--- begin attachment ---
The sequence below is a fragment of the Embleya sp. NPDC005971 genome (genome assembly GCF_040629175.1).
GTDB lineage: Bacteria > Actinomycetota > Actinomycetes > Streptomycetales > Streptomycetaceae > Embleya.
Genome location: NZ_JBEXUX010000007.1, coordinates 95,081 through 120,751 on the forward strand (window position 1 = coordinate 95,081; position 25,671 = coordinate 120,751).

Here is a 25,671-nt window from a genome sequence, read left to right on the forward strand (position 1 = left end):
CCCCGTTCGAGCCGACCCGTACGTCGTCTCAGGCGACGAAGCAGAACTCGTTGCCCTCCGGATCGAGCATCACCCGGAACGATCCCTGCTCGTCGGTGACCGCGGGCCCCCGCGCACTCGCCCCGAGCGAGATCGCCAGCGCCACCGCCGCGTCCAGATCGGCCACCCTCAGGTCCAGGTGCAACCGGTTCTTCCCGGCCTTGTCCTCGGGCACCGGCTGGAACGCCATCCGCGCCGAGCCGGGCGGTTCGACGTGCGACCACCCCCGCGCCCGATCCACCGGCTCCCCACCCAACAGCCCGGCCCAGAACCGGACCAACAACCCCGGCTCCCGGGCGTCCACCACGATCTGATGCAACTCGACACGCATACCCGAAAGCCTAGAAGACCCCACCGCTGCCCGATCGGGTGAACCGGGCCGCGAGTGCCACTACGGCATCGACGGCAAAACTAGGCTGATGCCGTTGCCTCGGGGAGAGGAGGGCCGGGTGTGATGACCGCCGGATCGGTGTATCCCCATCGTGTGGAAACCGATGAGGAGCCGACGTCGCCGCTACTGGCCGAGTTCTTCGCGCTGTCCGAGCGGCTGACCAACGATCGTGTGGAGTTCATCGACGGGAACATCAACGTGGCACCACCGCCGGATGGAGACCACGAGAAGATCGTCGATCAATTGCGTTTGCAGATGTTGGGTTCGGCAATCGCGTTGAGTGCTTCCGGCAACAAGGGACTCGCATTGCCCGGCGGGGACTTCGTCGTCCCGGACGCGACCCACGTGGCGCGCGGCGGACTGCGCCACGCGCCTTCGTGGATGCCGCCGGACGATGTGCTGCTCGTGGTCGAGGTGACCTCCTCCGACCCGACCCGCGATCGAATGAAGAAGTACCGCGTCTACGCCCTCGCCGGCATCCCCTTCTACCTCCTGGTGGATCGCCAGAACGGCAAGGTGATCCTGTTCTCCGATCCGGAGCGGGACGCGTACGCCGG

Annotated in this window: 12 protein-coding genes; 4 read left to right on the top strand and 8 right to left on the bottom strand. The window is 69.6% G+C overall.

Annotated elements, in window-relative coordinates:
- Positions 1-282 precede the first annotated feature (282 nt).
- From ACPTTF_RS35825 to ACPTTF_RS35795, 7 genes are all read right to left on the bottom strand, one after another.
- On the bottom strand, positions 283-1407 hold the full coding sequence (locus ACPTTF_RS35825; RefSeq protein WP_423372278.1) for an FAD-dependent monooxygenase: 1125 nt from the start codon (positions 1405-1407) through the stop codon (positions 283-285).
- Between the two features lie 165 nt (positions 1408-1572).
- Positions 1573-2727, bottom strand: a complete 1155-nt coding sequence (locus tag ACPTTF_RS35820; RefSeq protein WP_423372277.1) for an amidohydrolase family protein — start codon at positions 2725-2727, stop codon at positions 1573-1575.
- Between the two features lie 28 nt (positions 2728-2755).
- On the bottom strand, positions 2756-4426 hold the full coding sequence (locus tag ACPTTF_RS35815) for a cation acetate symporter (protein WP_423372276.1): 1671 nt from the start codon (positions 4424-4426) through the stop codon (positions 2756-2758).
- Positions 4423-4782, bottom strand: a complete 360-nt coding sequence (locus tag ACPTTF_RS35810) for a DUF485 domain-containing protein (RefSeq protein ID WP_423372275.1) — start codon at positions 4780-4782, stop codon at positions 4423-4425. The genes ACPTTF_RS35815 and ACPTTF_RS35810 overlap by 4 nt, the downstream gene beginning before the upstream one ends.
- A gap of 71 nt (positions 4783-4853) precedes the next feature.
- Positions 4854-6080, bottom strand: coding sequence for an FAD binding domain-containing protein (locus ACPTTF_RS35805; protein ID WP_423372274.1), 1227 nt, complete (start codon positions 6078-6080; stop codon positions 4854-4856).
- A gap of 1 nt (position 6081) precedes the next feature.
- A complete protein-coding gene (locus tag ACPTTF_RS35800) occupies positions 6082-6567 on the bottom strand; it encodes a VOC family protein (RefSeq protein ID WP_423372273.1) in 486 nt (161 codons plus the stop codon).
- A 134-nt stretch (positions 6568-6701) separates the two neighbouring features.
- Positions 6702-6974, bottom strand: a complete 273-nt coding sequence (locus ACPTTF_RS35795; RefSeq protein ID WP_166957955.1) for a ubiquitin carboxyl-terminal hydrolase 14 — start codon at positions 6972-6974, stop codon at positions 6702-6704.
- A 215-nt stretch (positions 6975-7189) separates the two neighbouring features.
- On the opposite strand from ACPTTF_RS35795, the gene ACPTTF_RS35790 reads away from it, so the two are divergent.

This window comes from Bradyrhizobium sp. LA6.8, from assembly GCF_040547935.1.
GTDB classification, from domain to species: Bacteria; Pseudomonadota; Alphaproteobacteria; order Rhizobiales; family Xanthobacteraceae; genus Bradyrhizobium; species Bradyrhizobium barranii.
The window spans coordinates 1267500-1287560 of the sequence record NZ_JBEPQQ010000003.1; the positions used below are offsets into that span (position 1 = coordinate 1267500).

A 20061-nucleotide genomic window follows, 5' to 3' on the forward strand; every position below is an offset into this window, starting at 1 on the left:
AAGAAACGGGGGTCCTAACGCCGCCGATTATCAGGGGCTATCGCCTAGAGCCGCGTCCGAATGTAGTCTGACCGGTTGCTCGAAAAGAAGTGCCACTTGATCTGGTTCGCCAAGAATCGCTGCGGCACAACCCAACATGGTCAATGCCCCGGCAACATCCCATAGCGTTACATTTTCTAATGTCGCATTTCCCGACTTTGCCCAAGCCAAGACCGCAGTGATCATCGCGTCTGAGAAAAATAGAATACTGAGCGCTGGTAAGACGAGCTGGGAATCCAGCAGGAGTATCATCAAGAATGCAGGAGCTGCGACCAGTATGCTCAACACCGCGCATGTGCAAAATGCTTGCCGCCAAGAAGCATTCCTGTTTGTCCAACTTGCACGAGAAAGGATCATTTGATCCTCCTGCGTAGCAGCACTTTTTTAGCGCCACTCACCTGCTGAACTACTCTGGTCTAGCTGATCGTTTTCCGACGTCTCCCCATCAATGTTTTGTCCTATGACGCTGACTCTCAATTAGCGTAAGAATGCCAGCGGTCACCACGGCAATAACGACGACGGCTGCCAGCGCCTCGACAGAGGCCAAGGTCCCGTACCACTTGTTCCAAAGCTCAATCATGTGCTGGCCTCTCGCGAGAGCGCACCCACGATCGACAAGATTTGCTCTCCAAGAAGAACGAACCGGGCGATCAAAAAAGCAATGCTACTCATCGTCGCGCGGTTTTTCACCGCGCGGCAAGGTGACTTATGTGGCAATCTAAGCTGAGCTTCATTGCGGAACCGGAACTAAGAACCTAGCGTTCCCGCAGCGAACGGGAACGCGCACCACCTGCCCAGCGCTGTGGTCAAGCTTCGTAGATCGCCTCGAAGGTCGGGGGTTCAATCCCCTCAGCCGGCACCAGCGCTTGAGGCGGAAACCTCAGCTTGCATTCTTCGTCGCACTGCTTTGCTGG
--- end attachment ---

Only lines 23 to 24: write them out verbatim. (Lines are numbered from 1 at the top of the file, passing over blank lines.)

- On the opposite strand from ACPTTF_RS35795, the gene ACPTTF_RS35790 reads away from it, so the two are divergent.

This window comes from Bradyrhizobium sp. LA6.8, from assembly GCF_040547935.1.